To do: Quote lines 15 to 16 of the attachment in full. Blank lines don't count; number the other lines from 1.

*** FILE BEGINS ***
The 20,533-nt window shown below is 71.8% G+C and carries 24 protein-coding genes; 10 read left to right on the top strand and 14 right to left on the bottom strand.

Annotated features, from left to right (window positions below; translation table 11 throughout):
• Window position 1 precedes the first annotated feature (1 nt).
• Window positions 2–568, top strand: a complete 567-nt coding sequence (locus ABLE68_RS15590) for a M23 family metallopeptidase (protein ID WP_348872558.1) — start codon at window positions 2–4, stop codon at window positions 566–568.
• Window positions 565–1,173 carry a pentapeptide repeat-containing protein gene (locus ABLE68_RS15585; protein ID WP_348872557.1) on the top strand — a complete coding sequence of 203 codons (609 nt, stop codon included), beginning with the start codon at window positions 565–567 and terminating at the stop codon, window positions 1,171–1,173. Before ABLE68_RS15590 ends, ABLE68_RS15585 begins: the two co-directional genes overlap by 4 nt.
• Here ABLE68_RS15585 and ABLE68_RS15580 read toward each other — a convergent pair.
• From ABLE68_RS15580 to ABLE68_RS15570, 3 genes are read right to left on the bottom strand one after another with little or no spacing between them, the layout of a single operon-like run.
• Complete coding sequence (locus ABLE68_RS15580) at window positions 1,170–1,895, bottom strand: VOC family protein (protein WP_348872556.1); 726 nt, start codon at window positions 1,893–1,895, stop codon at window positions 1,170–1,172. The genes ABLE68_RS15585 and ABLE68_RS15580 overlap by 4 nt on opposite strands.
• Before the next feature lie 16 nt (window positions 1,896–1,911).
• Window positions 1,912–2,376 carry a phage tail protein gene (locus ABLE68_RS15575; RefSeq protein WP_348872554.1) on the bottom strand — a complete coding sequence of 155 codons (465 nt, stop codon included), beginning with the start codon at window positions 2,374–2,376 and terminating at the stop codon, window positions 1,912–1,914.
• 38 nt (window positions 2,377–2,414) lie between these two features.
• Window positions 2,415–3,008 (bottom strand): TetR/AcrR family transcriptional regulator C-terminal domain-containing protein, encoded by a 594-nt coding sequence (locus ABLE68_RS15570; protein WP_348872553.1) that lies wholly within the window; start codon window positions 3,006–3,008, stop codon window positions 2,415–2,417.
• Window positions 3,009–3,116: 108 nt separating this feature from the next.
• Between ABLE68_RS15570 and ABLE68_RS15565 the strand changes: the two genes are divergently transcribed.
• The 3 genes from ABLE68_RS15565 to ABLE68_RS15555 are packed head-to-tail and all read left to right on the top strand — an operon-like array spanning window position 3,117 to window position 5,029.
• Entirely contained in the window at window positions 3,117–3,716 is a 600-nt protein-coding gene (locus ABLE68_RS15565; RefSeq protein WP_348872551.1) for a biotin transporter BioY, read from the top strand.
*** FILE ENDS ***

• The 3 genes from ABLE68_RS15565 to ABLE68_RS15555 are packed head-to-tail and all read left to right on the top strand — an operon-like array spanning window position 3,117 to window position 5,029.
• Entirely contained in the window at window positions 3,117–3,716 is a 600-nt protein-coding gene (locus ABLE68_RS15565; RefSeq protein WP_348872551.1) for a biotin transporter BioY, read from the top strand.